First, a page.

Exclusive: McCartney concert scorched BC Place stadium
Sir Paul McCartney’s recent crowd-rousing concert in Vancouver didn’t tear the roof off BC Place – but it did damage the lining on it.
The former Beatle’s pyrotechnics reached a crescendo during a performance of “Live and Let Die,” sending high-powered fireworks directly into the recently-constructed, $465-million roof paid for by British Columbian taxpayers.
“The fireworks were literally bouncing off the rooftop [then] coming down a bit,” said Adam Lee, a witness at the Nov. 26 show. “We all thought, ‘What if there’s a fire?’ ”
BC Place is still assessing damage to the roof's lining, which appears to be slight, as the Vancouver Fire Department investigates exactly what went wrong.
“It seems like it was really just a mechanical issue,” Chief Les Sziklai told CTV News. “The measurement was taken with a portable device that for some reason measured 20 or 30 feet higher than the actual ceiling.”
Whatever the cause, the incident has already spurred fire officials to change protocols around concerts with pyrotechnics.
The department will now be supervising pre-testing for every show at the stadium, and providing technicians with a pre-measured grid so they know the proper ceiling heights.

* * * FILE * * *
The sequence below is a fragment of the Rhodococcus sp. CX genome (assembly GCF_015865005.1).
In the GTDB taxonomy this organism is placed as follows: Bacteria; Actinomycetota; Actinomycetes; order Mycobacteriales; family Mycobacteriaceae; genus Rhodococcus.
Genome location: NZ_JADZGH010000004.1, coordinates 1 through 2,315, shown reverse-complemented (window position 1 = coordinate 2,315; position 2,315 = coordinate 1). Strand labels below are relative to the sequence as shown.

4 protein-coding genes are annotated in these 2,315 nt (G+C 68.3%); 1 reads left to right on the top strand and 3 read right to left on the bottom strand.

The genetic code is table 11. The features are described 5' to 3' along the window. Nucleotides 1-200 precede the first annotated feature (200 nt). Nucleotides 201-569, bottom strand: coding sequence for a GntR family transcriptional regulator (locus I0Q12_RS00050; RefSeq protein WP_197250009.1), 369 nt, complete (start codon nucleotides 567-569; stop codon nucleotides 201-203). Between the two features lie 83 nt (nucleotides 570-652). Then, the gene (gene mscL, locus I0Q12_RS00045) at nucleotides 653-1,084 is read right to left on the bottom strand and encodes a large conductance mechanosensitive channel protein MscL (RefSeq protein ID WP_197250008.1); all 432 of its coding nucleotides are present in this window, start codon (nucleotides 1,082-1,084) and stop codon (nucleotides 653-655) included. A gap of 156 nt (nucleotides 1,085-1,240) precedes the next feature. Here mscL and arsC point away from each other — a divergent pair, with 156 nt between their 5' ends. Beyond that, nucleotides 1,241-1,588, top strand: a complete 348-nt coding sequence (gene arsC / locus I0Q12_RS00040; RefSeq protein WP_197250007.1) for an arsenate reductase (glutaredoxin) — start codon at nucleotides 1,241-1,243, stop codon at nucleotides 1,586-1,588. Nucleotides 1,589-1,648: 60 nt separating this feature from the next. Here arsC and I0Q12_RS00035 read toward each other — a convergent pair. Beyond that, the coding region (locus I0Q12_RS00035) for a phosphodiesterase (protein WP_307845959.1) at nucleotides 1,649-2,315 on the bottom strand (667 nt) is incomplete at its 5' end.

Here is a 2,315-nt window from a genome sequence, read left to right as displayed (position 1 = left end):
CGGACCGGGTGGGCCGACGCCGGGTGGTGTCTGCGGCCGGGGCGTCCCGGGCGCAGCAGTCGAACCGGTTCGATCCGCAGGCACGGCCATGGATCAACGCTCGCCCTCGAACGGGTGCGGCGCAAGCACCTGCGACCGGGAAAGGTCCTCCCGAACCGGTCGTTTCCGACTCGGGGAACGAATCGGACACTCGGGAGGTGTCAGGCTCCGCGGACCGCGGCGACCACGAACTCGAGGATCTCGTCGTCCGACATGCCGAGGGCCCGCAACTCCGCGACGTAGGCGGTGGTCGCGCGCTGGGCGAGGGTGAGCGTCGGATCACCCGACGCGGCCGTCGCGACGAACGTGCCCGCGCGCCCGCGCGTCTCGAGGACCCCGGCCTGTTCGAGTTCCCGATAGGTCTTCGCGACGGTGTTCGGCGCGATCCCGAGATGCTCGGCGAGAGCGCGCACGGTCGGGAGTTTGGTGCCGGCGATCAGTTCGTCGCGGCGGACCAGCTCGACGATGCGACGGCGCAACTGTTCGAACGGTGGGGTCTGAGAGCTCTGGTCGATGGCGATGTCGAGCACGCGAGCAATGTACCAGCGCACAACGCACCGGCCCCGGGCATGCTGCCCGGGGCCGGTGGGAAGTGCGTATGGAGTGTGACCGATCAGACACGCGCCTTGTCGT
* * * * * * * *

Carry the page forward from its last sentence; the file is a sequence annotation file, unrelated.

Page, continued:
BC Place assistant general manager Kathy Delisser said the roof lining is made of flame-resistant material, but that couldn’t save it from cooking a bit under the heat.
“We do have some scorch marks,” Delisser said. “We’re still not sure yet if those can just be washed off or if panels need to be replaced.”
Whatever potential repairs are needed will be paid for by the Paul McCartney tour, she added.
Chief Sziklai said the potential for panicking crowds is what worries him most.
“People should get out effectively, but the panic starts and as people run to the exits, they stumble, they fall, and they might be impaired by alcohol. And that’s when we see people dying,” he said.
The department said it’s unlikely McCartney’s team will be fined because no one was hurt, and the incident appears to be an honest mistake.
With a report from CTV British Columbia’s Peter Grainger